As SaaS has become the standard for software providers, it’s easier than ever for both enterprises and SMBs to access a range of solutions, and to swiftly onboard their personnel across teams and locations. However, while these benefits have been a massive windfall for vendors, it’s important that those selling SaaS solutions be aware of the flip side: it’s also extremely easy for customers to switch providers if they’re dissatisfied. As such, the providers who are seeing the most success in the field are not just those who focus on acquiring new customers, but those who invest in retaining the clients they have. Every day, the bar is set higher for what you need to do to delight your customers.
The best practices of what you can do to meet these growing expectations were a central theme to Akmazo Capital’s CEO Roundtable. On September 15th, Akmazo brought together three industry luminaries to discuss the issues that SaaS businesses face as they look to optimize customer retention–and the practices that are vital to overcoming them. Jaime Ellertson, Akmazo’s Chairman and Managing Partner, was joined by David Spitz, Founder and CEO of BenchSights, and MJ McCarthy, SVP of Global Account Management and Customer Success at Everbridge.
Here are our key takeaways from the event.
Making the Most of Metrics:
In his presentation “In SaaS, Metrics are Destiny”, David Spitz began by outlining the must-have metrics a company should pay close attention to. Individually and cumulatively, he explained, these metrics can bring to light a variety of patterns, weaknesses, and solutions for SaaS providers.
Central among these metrics are:
- Cost of Acquiring a Customer (CAC): how much will your business spend in sales and marketing to acquire a customer. CAC actually takes two forms: the cost of acquiring a new customer, and the cost of upselling an existing customer. While it’s possible for these rates to blend, it makes sense to separate them in order to get better insight into whether said costs are too high.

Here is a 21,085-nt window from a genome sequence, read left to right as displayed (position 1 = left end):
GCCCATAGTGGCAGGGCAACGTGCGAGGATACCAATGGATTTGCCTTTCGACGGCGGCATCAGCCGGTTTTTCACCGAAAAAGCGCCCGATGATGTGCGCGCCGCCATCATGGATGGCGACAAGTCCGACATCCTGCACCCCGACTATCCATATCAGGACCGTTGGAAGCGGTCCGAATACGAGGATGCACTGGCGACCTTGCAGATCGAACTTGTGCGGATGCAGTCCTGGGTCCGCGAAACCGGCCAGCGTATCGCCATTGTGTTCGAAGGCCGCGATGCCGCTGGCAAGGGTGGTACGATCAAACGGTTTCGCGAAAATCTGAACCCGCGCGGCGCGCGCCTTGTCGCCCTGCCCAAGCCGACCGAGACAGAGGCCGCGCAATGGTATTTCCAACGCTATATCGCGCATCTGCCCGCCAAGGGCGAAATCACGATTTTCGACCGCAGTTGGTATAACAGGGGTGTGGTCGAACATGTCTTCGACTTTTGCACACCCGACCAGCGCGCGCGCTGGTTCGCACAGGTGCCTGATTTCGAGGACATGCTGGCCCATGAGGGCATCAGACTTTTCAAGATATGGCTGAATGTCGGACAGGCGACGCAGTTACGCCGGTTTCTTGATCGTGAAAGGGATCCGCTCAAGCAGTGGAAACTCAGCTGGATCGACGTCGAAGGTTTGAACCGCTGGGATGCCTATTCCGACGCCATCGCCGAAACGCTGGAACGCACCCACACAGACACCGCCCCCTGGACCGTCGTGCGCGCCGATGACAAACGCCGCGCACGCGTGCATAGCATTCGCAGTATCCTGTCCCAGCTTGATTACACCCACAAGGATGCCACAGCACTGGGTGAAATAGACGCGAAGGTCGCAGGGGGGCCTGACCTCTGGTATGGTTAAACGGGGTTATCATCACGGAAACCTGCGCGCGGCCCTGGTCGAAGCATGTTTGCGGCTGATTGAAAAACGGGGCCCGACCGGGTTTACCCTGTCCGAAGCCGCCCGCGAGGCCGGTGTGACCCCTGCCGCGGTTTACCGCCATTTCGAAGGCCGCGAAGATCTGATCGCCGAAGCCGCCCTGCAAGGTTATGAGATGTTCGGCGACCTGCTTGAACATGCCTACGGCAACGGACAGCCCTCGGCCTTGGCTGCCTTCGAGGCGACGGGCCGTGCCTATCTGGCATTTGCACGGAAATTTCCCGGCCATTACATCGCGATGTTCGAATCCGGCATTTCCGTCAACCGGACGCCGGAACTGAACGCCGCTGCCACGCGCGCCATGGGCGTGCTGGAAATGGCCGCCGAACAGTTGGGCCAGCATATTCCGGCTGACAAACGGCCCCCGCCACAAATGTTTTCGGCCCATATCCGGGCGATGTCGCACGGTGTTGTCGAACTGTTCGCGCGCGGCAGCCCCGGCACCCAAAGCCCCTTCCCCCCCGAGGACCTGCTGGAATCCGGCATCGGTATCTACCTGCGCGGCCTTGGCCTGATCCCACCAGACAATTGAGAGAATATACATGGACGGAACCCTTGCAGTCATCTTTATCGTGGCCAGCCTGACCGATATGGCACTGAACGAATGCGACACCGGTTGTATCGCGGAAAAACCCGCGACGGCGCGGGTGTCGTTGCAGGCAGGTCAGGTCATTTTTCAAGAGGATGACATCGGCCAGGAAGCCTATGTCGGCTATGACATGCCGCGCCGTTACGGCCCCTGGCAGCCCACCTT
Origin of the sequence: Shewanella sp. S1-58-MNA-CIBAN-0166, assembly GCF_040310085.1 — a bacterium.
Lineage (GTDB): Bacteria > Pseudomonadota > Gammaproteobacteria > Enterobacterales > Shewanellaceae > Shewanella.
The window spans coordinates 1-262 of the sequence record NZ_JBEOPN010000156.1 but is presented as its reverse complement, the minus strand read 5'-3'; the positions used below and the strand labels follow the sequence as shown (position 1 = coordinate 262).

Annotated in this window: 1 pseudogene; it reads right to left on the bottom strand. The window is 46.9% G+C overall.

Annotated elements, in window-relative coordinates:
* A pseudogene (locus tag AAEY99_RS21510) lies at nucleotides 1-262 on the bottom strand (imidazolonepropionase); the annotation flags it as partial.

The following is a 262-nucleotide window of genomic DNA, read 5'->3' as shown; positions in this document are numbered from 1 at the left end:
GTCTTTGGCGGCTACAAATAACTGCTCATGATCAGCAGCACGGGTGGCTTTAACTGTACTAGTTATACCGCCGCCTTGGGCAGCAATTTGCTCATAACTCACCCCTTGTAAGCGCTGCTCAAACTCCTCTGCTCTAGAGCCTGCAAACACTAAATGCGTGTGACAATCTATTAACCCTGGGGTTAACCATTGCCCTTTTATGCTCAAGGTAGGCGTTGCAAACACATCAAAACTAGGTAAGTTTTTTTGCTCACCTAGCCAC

- Lifetime Value of a Customer (LTV): what is the total value of a customer over the period of their relationship with the business.
Taken together, these two measurements paint a picture of the effectiveness of your customer engagement activities. Are you overspending to acquire or retain customers in comparison to how much those customers are actually worth to you? In order to understand the health of your SaaS business and where your sales and marketing ROI might be faltering, it’s vital to see the overlap between these and other metrics, especially churn.
The Crisis of Churn
High churn can be influenced by several factors, and its impact on a company is material to growth.
According to a 2020 SaaS survey conducted by Keybanc Capital Markets, the sales and marketing spend to acquire a new customer was over twice as much as what it cost to upsell a customer, with the survey respondents noting that for each dollar of annual recurring revenue (ARR) they spent an average of a $1.60 for the new customer, vs. $0.69 for the upsell. Keeping this in mind, it’s clear that reducing churn is a key strategy to optimize sales and marketing, especially via LTV.
There are multiple ways to achieve this. First is extending contract lengths. There’s a strong correlation between the length of a customer’s contracts and their rate of churn: the longer the contract, the lower the churn. The more time a given solution is embedded in a client’s environment, the greater the burden of switching and the cost of replacement for that customer.